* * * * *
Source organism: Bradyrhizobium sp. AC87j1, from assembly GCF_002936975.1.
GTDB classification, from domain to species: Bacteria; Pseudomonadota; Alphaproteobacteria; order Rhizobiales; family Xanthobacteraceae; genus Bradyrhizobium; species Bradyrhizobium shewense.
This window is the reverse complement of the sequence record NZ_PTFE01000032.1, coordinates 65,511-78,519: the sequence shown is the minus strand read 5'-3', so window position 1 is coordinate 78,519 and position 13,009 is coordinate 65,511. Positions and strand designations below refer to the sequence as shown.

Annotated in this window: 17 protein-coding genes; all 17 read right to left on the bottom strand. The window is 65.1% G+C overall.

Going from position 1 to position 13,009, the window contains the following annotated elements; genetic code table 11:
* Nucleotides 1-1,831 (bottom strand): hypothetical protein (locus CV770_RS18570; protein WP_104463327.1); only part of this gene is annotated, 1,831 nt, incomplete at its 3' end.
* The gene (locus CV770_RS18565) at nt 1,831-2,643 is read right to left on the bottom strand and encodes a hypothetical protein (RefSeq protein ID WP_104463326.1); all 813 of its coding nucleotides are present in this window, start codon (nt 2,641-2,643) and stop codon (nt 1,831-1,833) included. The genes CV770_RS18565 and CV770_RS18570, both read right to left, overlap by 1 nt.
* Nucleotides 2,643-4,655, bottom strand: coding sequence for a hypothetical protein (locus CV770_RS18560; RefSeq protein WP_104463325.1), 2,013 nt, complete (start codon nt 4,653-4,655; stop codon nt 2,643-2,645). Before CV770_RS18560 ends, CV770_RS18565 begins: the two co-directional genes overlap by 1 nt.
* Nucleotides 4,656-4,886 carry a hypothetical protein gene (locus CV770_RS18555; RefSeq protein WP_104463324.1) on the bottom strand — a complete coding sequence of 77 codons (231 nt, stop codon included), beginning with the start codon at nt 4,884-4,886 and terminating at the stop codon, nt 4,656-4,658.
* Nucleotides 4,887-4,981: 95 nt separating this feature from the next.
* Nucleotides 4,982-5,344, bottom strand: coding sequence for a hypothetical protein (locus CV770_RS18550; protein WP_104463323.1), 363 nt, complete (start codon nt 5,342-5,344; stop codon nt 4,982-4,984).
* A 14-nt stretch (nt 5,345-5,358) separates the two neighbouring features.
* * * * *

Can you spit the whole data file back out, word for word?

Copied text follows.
Source organism: Bradyrhizobium sp. AC87j1, from assembly GCF_002936975.1.
GTDB classification, from domain to species: Bacteria; Pseudomonadota; Alphaproteobacteria; order Rhizobiales; family Xanthobacteraceae; genus Bradyrhizobium; species Bradyrhizobium shewense.
This window is the reverse complement of the sequence record NZ_PTFE01000032.1, coordinates 65,511-78,519: the sequence shown is the minus strand read 5'-3', so window position 1 is coordinate 78,519 and position 13,009 is coordinate 65,511. Positions and strand designations below refer to the sequence as shown.

Annotated in this window: 17 protein-coding genes; all 17 read right to left on the bottom strand. The window is 65.1% G+C overall.

Going from position 1 to position 13,009, the window contains the following annotated elements; genetic code table 11:
* Nucleotides 1-1,831 (bottom strand): hypothetical protein (locus CV770_RS18570; protein WP_104463327.1); only part of this gene is annotated, 1,831 nt, incomplete at its 3' end.
* The gene (locus CV770_RS18565) at nt 1,831-2,643 is read right to left on the bottom strand and encodes a hypothetical protein (RefSeq protein ID WP_104463326.1); all 813 of its coding nucleotides are present in this window, start codon (nt 2,641-2,643) and stop codon (nt 1,831-1,833) included. The genes CV770_RS18565 and CV770_RS18570, both read right to left, overlap by 1 nt.
* Nucleotides 2,643-4,655, bottom strand: coding sequence for a hypothetical protein (locus CV770_RS18560; RefSeq protein WP_104463325.1), 2,013 nt, complete (start codon nt 4,653-4,655; stop codon nt 2,643-2,645). Before CV770_RS18560 ends, CV770_RS18565 begins: the two co-directional genes overlap by 1 nt.
* Nucleotides 4,656-4,886 carry a hypothetical protein gene (locus CV770_RS18555; RefSeq protein WP_104463324.1) on the bottom strand — a complete coding sequence of 77 codons (231 nt, stop codon included), beginning with the start codon at nt 4,884-4,886 and terminating at the stop codon, nt 4,656-4,658.
* Nucleotides 4,887-4,981: 95 nt separating this feature from the next.
* Nucleotides 4,982-5,344, bottom strand: coding sequence for a hypothetical protein (locus CV770_RS18550; protein WP_104463323.1), 363 nt, complete (start codon nt 5,342-5,344; stop codon nt 4,982-4,984).
* A 14-nt stretch (nt 5,345-5,358) separates the two neighbouring features.